10. The optical disk of clam 9, wherein each interleaving unit in at least one stream file includes a same number of entry points.
11. The optical disk of claim 9, wherein at least two interleaving units in at least one stream file have a different number of entry points.
12. An optical disk storing a data structure for managing reproduction of at least video data having multiple reproduction paths by a reproduction device, comprising:
a data area for storing stream files, the stream files including at least a portion of the video data having multiple reproduction paths, the video data having multiple reproduction paths being divided into one or more interleaving units, each interleaving unit associated with one of the reproduction paths, each interleaving unit being formed of one or more entry points, and the interleaving units associated with different reproduction paths being interleaved in the data area;
a playlist area for storing playlist files, the playlist file including at least one playitem, the playitem identifying a playing interval in a clip of the video data, the playitem indicating at least one clip information file for an associated reproduction path used by the corresponding playitem; and
a clip information area storing clip information files, the clip information files for managing reproduction of the video data having multiple reproduction paths by the reproduction device, the clip information file including an entry point map associated with corresponding one reproduction path of the multiple reproduction paths, the entry point map mapping a presentation time stamp to an address for a corresponding entry point of the video data, each entry point map associated with a corresponding stream file and identifying the entry points in the video data for the associated reproduction path, the entry point map including path change information for identifying entry points at which enter to a reproduction path from another reproduction path is permitted and exit from the associated reproduction path to another reproduction path is permitted.
13. The optical disk of claim 12, wherein the number of entry points is fixed for at least interleaving units associated with a same reproduction path.
14. The optical disk of claim 12, wherein the number of entry points varies for at least interleaving units associated with a same reproduction path.
15. A method of recording a data structure for managing reproduction of at least video data having multiple reproduction paths on a recording medium, comprising:
recording playlist files in a playlist area of the recording medium, the playlist file including at least one playitem, the playitem identifying a playing interval in a clip of the video data, the playitem indicating at least one clip information file for an associated reproduction path used by the corresponding playitem;
recording the clip information files in a clip information area of the recording medium, the clip information files for managing reproduction of the video data having multiple reproduction paths, the clip information file including an entry point map associated with corresponding one reproduction path of the multiple reproduction paths, the entry point map mapping a presentation time stamp to an address for a corresponding entry point of the video data, each entry point map associated with a corresponding stream file and identifying the entry points in the video data for the associated reproduction path, the entry point map including path change information for identifying entry points at which enter to a reproduction path from another reproduction path is permitted and exit from the associated reproduction path to another reproduction path is permitted; and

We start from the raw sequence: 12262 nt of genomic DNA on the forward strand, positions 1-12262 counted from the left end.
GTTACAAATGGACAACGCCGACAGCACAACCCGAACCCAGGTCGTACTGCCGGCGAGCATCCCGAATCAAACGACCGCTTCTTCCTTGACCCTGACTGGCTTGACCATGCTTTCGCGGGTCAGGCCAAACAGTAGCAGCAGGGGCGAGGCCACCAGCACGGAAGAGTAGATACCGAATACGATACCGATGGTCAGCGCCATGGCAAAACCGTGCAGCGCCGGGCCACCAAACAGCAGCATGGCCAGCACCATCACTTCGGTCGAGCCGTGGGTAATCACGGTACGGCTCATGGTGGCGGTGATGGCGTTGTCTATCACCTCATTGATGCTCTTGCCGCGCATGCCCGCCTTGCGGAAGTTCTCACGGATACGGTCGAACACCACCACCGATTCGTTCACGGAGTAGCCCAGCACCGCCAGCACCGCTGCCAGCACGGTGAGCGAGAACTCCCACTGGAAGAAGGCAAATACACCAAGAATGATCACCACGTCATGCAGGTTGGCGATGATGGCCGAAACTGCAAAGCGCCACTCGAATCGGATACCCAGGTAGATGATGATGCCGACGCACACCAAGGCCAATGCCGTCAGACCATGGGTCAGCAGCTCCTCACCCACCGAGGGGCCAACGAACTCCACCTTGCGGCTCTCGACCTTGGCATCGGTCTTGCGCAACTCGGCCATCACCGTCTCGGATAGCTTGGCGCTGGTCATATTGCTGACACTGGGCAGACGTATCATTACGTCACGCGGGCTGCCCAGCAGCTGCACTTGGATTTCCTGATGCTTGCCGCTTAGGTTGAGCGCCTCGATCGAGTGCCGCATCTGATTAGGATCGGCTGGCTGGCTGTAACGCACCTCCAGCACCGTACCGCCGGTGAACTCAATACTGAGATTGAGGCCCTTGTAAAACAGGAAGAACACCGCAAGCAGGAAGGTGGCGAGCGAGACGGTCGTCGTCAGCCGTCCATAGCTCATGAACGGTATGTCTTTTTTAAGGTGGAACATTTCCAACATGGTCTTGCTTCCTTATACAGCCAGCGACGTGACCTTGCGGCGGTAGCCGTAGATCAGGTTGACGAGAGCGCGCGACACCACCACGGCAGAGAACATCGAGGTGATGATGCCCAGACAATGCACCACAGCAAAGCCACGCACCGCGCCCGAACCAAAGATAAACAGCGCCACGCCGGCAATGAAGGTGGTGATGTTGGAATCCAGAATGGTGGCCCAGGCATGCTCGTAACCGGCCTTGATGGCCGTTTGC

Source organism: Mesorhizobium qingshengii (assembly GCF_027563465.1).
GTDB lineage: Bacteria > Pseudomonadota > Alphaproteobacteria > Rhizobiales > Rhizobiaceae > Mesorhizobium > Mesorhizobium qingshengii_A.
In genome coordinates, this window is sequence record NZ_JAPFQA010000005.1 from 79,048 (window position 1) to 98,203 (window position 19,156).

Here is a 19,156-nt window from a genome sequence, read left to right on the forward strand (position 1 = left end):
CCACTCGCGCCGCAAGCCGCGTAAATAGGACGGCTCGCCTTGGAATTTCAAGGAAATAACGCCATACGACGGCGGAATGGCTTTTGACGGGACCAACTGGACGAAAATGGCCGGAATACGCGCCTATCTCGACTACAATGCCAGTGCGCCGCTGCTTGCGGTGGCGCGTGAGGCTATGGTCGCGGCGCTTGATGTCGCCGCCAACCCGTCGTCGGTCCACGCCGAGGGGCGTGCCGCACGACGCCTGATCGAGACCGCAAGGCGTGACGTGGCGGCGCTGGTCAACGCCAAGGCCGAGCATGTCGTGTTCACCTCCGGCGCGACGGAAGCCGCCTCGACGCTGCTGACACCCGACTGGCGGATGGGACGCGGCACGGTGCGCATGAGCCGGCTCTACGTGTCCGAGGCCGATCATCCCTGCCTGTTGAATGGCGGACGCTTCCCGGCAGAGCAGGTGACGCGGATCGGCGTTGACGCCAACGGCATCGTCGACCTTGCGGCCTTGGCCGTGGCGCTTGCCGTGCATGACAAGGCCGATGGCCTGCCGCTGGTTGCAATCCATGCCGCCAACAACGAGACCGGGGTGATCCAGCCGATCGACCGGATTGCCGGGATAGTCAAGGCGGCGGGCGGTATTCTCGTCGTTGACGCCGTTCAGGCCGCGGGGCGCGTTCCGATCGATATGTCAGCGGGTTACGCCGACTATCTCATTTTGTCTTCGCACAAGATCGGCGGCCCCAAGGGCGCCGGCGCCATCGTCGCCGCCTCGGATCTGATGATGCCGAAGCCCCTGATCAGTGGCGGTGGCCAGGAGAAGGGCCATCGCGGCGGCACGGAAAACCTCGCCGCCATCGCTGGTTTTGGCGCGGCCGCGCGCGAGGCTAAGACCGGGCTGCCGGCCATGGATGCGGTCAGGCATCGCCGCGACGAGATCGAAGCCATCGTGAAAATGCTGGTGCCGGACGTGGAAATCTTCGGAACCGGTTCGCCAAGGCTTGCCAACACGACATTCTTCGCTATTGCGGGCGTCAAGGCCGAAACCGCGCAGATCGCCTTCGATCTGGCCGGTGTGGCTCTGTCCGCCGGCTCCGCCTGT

recording stream files in a data area of the recording medium, the stream files including at least a portion of the video data having multiple reproduction paths, the video data having multiple reproduction paths being divided into one or more interleaving units, each interleaving unit associated with one of the reproduction paths, and the interleaving units associated with different reproduction paths being interleaved in the data area, and the video data in each interleaving unit including one or more entry points.
16. The method of claim 15, wherein the video data having multiple reproduction paths is included in a plurality of stream files, each stream file including video data associated with one of the multiple reproduction paths, and each stream file including one or more of the interleaving units.
17. The method of claim 15, wherein at least one interleaving unit starting and ending with a reproduction path change point.
18. A method of reproducing a data structure for managing reproduction of at least video data having multiple reproduction paths recorded on a recording medium, comprising:
reproducing at least one playlist files from a playlist area of the recording medium, the playlist file including at least one playitem, the playitem identifying a playing interval in a clip of the video data, the playitem indicating at least one clip information file for an associated reproduction path used by the corresponding playitem;
reproducing the clip information files from a clip information area of the recording medium, the clip information files for managing reproduction of the video data having multiple reproduction paths, the clip information file including an entry point map associated with corresponding one reproduction path of the multiple reproduction paths, the entry point map mapping a presentation time stamp to an address for a corresponding entry point of the video data, each entry point map associated with a corresponding stream file and identifying the entry points in the video data for the associated reproduction path, the entry point map including path change information for identifying entry points at which enter to a reproduction path from another reproduction path is permitted and exit from the associated reproduction path to another reproduction path is permitted; and